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Wisconsin prisons increase COVID-19 testing, quarantines

MADISON, Wis. (AP) — All prisoners and staff in Wisconsin’s 36 adult prisons will be tested for COVID-19 under the state Department of Corrections’ plan to resume more normal operations.

The new procedures include quarantining new prisoners and transfers for 14 days, the Wisconsin State Journal reported Thursday. The department resumed accepting new prisoners and accepting transfers on Monday, after a moratorium that Gov. Tony Evers issued on March 23 expired. Visits from friends and family remain suspended.

The department is also about a third of the way through its plan that started in May to test all 21,800 adult inmates. So far, 259 inmates have tested positive and 43 have recovered. Most of those who tested positive, 225, were at the Waupun Correctional Institution.

“I think that Waupun Correctional has done everything in their power to try to prevent it, but just like in the community, there are times in which there might be spread,” said Makda Fessahaye, administrator for the Division of Adult Institutions. At the time of testing, the “greater majority” of those who tested positive were not showing any symptoms, Fessahaye said.

She declined to say whether any of the prisoners had been hospitalized or describe the severity of the cases, citing privacy laws. As of Wednesday, no inmates had died from COVID-19, Fessahaye confirmed.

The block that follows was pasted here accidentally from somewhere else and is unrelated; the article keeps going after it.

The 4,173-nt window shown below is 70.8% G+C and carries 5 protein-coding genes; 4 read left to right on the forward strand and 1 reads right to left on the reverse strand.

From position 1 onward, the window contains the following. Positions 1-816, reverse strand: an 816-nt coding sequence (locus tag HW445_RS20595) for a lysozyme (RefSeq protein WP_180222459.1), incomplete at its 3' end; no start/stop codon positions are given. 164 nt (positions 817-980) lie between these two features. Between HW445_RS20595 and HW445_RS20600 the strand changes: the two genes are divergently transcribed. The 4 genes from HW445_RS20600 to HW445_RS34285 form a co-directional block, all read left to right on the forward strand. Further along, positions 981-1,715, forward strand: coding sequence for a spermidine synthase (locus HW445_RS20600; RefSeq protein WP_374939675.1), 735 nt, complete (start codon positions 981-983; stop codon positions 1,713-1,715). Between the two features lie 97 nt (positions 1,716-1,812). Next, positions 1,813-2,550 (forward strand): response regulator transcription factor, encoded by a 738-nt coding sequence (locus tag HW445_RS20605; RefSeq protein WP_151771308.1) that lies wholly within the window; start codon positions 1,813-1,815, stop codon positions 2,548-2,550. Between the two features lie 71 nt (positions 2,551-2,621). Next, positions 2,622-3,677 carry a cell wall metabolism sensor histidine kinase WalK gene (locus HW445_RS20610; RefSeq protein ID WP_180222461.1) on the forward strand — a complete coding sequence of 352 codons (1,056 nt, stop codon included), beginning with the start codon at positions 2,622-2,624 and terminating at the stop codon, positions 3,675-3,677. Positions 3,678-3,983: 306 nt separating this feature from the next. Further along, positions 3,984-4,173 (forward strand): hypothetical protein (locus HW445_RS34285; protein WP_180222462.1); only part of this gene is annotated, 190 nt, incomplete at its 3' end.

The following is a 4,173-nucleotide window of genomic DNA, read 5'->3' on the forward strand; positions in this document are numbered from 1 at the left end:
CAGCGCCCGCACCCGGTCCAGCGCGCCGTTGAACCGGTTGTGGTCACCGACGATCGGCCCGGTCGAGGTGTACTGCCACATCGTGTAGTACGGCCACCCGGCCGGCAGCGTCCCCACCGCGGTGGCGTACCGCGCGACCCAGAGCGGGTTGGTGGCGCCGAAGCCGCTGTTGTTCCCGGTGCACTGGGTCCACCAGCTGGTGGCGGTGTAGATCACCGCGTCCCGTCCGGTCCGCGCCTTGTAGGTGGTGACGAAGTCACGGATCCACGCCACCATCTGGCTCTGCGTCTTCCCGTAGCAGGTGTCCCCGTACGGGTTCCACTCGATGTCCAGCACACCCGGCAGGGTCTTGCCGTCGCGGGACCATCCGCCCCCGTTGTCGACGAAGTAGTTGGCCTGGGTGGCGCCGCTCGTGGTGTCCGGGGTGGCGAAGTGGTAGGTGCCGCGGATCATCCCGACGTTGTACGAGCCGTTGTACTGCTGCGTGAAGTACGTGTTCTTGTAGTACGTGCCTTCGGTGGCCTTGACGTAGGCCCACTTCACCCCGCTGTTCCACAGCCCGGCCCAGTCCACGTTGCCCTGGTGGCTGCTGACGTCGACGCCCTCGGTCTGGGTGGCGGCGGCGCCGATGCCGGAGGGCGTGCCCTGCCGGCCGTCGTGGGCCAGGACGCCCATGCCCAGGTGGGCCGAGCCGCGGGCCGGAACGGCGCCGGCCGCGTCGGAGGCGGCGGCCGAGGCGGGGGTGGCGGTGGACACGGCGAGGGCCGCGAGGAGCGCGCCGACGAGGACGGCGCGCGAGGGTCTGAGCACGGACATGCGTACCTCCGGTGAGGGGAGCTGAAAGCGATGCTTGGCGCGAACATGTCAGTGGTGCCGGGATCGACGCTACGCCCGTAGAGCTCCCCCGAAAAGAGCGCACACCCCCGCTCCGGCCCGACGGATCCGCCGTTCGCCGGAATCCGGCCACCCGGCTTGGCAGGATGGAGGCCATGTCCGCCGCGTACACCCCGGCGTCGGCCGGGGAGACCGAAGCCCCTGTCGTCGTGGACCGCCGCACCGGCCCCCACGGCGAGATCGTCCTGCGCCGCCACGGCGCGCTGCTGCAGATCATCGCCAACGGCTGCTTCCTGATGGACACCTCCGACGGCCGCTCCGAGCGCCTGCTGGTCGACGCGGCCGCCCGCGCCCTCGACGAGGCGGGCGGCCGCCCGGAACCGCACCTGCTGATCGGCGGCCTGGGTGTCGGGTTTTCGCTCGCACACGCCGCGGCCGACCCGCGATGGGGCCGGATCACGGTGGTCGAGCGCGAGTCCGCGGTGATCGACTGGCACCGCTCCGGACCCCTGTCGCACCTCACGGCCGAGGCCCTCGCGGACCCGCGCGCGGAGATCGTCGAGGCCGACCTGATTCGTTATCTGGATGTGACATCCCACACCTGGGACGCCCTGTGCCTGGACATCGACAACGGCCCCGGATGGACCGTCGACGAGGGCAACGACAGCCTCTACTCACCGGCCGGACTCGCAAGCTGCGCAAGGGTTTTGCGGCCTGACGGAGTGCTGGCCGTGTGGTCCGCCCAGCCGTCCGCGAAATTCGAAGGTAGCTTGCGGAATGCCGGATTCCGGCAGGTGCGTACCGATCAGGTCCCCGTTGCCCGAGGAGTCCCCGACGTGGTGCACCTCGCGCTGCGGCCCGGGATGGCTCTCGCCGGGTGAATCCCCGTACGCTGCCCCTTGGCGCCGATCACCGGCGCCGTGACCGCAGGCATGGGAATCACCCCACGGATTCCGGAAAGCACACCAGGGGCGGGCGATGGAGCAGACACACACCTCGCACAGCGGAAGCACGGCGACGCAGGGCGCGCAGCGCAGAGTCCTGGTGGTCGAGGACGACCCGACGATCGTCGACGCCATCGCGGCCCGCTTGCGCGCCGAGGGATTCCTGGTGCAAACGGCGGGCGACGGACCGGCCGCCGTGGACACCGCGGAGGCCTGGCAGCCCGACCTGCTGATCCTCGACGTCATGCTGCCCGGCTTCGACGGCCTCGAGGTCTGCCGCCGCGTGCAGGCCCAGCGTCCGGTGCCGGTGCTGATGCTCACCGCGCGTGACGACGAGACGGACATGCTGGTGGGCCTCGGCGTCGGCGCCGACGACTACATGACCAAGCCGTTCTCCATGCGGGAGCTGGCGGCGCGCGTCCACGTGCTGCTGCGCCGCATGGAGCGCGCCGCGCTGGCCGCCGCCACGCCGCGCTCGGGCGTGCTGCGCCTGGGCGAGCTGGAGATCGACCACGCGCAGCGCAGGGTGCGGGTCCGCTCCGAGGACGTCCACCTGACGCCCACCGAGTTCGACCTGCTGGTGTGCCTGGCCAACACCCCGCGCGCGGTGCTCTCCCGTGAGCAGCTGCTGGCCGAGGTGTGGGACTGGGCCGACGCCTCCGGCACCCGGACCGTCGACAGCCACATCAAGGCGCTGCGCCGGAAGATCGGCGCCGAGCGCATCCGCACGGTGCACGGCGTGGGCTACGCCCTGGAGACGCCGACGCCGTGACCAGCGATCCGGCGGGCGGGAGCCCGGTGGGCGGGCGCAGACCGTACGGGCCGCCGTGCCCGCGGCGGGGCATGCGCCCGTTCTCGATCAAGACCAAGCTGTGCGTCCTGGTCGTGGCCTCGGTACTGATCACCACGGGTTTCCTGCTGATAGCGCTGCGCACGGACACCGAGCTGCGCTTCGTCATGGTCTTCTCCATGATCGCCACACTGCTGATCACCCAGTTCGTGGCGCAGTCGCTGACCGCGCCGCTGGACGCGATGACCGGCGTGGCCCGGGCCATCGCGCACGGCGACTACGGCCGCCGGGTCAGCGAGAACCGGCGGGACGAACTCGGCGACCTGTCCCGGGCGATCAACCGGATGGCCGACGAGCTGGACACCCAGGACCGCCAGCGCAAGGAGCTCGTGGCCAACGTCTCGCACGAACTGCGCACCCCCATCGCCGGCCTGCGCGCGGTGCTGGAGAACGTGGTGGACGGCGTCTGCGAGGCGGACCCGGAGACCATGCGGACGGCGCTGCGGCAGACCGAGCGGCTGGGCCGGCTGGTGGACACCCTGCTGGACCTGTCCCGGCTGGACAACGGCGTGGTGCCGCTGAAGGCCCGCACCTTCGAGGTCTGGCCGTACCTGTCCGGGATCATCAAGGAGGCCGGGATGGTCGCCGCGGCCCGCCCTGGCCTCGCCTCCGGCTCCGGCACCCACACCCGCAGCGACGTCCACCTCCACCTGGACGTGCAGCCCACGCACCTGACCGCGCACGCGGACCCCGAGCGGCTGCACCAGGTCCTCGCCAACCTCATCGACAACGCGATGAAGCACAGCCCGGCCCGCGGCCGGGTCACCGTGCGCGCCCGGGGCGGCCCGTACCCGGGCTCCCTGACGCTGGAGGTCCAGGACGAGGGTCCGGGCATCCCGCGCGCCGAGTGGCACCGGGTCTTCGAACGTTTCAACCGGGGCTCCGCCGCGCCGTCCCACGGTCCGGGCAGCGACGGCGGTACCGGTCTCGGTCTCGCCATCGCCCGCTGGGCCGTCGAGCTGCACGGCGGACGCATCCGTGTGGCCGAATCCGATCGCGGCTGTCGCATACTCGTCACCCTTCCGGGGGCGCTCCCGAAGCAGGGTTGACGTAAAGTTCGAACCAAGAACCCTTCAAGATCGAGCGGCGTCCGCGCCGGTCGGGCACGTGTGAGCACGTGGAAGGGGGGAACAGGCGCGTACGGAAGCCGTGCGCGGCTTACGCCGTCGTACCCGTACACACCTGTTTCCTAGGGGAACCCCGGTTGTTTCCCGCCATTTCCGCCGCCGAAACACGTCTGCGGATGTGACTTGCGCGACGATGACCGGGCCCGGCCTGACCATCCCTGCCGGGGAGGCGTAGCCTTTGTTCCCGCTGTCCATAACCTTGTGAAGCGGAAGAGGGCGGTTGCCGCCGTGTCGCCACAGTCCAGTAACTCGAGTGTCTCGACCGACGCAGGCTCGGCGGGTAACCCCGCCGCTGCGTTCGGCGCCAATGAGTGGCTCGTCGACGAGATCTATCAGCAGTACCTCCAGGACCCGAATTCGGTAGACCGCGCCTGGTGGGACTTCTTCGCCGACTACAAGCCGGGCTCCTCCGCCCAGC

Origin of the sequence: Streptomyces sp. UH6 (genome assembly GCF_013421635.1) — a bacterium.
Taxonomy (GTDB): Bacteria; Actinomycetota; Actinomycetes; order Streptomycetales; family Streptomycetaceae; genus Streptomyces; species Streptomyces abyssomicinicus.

Peg Swan — founder of Forum for Understanding Prisons, a nonprofit that advocates for inmates — said Waupun “couldn’t have done it worse about spreading the virus.” Waupun Correctional was the first prison to have a staff member test positive for COVID-19.

Inmate advocacy groups also criticized the corrections department for its initial lack of testing. By May 7, DOC had only tested around 150 inmates.

The National Guard is assisting with the testing of both inmates and all staff. So far, 57 department employees had tested positive for the virus as of Wednesday.

Despite frustration from inmates about the danger guards could be putting them in, the corrections department is not requiring all of its staff to wear masks. Fessahaye said staff in certain posts and positions, including those who work in the quarantine areas, transportation and food service, are required to wear masks. Those who have had close contact with inmates exposed to the virus or potential exposure out in the community are also required to wear masks.

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